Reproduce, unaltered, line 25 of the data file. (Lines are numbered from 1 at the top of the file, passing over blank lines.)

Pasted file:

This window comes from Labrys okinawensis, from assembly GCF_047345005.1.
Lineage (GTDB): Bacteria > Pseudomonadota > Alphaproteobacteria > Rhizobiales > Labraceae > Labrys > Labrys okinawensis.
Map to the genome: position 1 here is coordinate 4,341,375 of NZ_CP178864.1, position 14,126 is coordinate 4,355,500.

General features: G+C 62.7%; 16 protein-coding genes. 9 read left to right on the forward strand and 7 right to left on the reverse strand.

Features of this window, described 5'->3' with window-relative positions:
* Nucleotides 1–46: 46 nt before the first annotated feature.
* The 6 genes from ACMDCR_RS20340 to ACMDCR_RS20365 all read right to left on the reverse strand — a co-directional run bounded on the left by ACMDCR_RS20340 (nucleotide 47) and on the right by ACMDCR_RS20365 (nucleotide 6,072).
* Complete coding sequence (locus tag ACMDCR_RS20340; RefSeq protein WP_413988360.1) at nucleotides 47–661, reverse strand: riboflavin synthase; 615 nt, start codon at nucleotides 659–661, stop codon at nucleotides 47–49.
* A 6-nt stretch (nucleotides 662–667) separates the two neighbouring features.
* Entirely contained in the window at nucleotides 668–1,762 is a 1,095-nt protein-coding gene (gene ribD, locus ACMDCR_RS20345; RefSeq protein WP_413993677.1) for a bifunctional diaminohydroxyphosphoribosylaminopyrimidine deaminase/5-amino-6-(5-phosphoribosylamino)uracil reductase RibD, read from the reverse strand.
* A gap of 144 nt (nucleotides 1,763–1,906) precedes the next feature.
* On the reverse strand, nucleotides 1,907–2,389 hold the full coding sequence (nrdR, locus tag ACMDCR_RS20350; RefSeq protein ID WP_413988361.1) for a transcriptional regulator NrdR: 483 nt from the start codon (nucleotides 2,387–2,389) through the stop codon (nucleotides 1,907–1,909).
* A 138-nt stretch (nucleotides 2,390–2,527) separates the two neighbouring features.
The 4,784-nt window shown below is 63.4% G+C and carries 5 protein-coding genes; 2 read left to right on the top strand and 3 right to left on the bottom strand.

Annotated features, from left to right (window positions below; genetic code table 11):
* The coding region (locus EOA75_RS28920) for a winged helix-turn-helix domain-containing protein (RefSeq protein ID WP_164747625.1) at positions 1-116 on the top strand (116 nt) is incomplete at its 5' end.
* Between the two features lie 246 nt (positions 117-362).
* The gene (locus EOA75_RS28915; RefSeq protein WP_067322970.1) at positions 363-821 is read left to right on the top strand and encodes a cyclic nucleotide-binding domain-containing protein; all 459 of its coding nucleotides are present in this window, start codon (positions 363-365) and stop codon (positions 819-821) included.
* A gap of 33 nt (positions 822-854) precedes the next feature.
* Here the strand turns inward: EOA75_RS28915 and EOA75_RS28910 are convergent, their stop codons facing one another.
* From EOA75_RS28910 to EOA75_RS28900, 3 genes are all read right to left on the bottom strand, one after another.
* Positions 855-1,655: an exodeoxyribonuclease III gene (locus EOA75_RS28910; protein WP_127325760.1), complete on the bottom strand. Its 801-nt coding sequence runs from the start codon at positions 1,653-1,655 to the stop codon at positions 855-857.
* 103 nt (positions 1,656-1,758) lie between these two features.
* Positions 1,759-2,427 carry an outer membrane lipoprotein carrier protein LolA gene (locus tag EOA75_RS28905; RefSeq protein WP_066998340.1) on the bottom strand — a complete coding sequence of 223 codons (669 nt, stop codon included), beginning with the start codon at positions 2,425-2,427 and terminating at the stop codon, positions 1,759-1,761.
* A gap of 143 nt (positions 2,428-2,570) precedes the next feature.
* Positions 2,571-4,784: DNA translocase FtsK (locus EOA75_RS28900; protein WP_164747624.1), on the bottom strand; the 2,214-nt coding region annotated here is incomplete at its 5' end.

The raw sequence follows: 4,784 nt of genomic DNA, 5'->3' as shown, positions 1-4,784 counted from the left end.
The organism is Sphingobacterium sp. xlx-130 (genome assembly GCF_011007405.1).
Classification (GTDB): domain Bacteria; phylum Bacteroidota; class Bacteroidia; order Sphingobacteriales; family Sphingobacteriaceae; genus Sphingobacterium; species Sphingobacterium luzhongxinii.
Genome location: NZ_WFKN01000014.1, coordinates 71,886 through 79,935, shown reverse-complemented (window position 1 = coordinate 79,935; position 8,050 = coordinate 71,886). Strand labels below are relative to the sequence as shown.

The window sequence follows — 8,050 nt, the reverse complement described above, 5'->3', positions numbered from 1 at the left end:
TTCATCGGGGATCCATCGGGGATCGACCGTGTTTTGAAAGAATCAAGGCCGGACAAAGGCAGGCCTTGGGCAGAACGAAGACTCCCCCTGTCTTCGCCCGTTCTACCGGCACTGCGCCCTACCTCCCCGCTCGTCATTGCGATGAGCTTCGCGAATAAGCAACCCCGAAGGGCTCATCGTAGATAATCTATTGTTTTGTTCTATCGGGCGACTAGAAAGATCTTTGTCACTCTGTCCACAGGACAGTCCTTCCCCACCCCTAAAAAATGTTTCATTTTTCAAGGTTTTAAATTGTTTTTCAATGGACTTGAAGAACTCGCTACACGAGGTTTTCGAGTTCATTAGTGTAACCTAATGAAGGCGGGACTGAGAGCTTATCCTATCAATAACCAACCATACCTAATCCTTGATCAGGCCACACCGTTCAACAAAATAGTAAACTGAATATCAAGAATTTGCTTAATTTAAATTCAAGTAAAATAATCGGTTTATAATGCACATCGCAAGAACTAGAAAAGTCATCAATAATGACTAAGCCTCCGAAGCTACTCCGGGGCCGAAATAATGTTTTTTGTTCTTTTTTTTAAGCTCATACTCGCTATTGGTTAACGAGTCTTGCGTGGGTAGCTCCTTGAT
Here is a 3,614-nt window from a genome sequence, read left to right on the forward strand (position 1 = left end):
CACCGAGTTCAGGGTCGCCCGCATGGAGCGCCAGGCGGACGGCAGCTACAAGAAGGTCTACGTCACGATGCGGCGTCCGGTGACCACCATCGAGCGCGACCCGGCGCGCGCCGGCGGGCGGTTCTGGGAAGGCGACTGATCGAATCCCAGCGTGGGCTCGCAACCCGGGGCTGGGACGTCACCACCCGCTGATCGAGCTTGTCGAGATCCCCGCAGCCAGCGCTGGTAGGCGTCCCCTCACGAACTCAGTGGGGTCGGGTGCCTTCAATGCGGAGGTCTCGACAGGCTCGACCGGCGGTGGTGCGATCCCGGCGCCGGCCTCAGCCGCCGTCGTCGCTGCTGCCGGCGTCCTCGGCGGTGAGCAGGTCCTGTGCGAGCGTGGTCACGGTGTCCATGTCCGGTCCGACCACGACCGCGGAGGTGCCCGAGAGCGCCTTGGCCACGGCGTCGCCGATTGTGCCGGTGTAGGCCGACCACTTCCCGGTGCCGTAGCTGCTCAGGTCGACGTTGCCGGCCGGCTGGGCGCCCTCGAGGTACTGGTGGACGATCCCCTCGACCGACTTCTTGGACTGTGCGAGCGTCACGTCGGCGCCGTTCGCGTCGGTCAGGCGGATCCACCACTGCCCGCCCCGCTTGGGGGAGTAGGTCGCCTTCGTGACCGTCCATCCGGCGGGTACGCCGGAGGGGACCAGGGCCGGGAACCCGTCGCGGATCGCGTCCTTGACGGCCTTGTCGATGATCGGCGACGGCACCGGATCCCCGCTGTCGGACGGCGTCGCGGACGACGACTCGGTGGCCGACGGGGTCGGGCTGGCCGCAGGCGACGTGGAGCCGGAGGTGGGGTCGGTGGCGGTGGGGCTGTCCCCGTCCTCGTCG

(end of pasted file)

* A gap of 143 nt (positions 2,428-2,570) precedes the next feature.